8. Germany – 10 points
9. South Korea – 6 points
10. France – 6 points

141 women accept ESPYs Arthur Ashe Courage Award for Larry Nassar survivors

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A total of 141 women accepted the ESPYs’ Arthur Ashe Courage Award on Wednesday night for the hundreds of Larry Nassar survivors, according to ESPN.

“1997. 1998. 1999. 2000. 2004. 2011. 2013. 2014. 2015. 2016,” Olympic gymnast Aly Raisman said on stage. “These were the years we spoke up about Larry Nassar’s abuse. All those years, we were told, you are wrong. You misunderstood. He’s a doctor. It’s OK. Don’t worry. We’ve got it covered. Be careful. There are risks involved. The intention? To silence us. In favor of money, medals and reputation.

“But we persisted, and finally, someone listened and believed us. This past January, Judge Rosemarie Aquilina showed a profound level of understanding by giving us each the opportunity to face our abuser, to speak our truth and feel heard. Thank you, Judge Aquilina [in attendance], for honoring our voices.

“For too long, we were ignored, and you helped us rediscover the power we each possess. You may never meet the hundreds of children you saved, but know they exist. The ripple effect of our actions, or inactions, can be enormous, spanning generations.

“Perhaps the greatest tragedy of this nightmare is that it could have been avoided. Predators thrive in silence. It is all too common for people to choose to not get involved. Whether you act or do nothing, you are shaping the world that we live in, impacting others.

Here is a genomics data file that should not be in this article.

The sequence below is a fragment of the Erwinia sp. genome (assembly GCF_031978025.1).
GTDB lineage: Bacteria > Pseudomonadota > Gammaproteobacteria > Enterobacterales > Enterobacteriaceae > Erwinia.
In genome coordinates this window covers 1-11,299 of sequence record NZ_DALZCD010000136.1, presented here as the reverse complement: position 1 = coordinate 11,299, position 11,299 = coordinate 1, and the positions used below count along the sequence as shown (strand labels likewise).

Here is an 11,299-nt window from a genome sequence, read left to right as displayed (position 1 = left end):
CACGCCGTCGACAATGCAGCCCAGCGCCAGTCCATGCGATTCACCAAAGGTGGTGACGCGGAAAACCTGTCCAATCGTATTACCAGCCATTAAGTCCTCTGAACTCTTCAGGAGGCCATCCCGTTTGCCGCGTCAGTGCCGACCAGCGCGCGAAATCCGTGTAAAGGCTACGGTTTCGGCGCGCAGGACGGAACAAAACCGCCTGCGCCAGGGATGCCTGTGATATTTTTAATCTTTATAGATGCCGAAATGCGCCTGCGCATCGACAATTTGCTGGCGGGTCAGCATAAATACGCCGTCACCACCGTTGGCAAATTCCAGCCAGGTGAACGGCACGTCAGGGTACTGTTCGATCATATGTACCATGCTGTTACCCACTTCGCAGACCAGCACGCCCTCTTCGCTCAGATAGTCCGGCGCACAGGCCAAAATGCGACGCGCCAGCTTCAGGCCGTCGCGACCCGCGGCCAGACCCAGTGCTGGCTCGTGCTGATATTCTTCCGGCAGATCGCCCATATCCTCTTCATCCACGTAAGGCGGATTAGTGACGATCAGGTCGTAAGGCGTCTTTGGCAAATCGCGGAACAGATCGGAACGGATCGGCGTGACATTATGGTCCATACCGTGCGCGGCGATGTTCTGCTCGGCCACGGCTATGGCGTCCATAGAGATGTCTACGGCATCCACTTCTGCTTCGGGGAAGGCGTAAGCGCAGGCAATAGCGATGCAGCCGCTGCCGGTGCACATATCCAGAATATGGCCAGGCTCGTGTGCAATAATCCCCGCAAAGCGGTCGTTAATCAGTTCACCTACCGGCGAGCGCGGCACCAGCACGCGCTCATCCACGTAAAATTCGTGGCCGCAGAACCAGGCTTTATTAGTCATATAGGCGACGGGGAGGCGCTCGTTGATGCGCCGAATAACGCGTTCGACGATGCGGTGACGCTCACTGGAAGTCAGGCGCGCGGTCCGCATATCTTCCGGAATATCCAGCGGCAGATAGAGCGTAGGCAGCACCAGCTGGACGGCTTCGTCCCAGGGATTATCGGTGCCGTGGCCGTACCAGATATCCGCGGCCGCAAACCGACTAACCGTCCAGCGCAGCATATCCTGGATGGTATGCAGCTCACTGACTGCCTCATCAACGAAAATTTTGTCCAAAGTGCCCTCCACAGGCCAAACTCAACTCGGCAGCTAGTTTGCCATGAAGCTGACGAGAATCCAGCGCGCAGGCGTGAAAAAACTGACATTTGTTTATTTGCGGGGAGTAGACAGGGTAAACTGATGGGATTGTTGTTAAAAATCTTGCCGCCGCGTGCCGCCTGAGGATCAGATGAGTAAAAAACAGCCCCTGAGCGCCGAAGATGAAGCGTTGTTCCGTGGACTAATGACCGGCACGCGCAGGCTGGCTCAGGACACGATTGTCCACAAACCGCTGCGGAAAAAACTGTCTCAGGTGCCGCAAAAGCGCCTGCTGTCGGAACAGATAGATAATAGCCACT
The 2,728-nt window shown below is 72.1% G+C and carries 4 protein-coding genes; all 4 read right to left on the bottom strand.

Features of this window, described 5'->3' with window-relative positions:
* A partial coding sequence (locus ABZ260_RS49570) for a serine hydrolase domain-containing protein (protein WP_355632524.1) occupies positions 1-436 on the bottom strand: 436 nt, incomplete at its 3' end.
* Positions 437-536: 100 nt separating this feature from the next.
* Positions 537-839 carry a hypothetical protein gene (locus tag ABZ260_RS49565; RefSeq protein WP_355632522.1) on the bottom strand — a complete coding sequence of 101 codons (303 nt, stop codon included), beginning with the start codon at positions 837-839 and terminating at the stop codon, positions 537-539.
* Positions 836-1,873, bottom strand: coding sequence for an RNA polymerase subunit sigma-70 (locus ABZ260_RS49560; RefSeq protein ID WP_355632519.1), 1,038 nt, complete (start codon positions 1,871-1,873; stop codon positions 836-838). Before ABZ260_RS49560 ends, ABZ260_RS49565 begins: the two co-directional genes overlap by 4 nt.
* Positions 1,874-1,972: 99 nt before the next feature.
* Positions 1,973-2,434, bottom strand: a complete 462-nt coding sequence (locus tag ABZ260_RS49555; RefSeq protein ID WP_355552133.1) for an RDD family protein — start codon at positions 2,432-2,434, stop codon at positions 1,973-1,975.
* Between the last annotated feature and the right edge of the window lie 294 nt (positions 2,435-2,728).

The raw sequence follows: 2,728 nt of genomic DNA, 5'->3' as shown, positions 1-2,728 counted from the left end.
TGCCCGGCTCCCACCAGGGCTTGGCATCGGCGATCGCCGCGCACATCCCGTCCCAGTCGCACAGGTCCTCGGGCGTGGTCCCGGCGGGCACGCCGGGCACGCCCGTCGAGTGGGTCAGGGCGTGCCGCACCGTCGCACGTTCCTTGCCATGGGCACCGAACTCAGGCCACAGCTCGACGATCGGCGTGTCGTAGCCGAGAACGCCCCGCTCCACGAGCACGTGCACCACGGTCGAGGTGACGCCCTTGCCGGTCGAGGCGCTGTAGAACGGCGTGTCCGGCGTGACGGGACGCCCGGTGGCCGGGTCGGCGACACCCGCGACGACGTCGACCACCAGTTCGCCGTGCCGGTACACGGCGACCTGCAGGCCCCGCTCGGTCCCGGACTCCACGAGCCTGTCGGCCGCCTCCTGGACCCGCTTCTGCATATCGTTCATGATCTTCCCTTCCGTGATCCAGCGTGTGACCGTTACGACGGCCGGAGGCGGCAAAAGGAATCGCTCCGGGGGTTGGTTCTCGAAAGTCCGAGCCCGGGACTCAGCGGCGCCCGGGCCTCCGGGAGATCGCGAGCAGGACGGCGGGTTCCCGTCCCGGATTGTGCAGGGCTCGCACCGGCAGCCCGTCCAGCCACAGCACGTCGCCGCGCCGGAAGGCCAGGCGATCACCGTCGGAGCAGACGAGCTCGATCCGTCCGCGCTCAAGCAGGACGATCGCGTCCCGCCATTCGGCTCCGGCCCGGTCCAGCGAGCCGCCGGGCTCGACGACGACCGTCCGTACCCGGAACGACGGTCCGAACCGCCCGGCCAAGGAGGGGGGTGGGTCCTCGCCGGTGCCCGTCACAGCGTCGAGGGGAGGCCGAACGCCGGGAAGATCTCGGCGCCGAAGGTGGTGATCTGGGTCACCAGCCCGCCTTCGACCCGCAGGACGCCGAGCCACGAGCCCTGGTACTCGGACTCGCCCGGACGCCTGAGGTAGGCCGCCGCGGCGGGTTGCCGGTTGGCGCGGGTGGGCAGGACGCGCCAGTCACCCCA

“All we needed was one adult to have the integrity to stand between us and Larry Nassar. If just one adult had listened, believed and acted, the people standing before you on this stage would have never met him. Too often, abusers and enablers perpetuate suffering by making survivors feel their truth doesn’t matter. To all the survivors out there, don’t let anyone rewrite your story. Your truth does matter, you matter and you are not alone.

“We all face hardships. If we choose to listen, and we choose to act with empathy, we can draw strength from each other. We may suffer alone, but we survive together.”

The Ashe award, named after the Grand Slam tennis champion and human rights advocate, goes to those with “strength in the face of adversity, courage in the face of peril and the willingness to stand up for their beliefs no matter what the cost.”

Previous Olympian recipients include Muhammad AliCathy FreemanTommie Smith and John CarlosPat Summitt and Caitlyn Jenner.

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Erin Hamlin to run New York City Marathon

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Erin Hamlin, the first U.S. Olympic singles luge medalist and Team USA flag bearer at the PyeongChang Olympic Opening Ceremony, will run the New York City Marathon on Nov. 4.

Hamlin, a 2014 Olympic bronze medalist who retired after her fourth Olympics in PyeongChang at age 31, is running to fundraise for the Women’s Sports Foundation. So is Marlen Esparza, who in 2012 became the first U.S. Olympic women’s boxing medalist (flyweight bronze).

Hamlin has no marathon experience, according to the Women’s Sports Foundation.

“Being challenged in sport is something I am very familiar with,” Hamlin said in a mass email Wednesday, according to TeamUSA.org. “Long distance running is something I most certainly am not!! It will be difficult, mentally and physically daunting, but a way to test my abilities in a sport so far out of my comfort zone.”

Many Olympians in non-running sports have raced the New York City Marathon.

Bill Demong, the 2010 U.S. Olympic Closing Ceremony flag bearer and only U.S. Olympic Nordic combined champion, ran the 2014 NYC Marathon in 2:33:05, crushing eight-time Olympic medalist Apolo Ohno‘s 3:25:14 from 2011.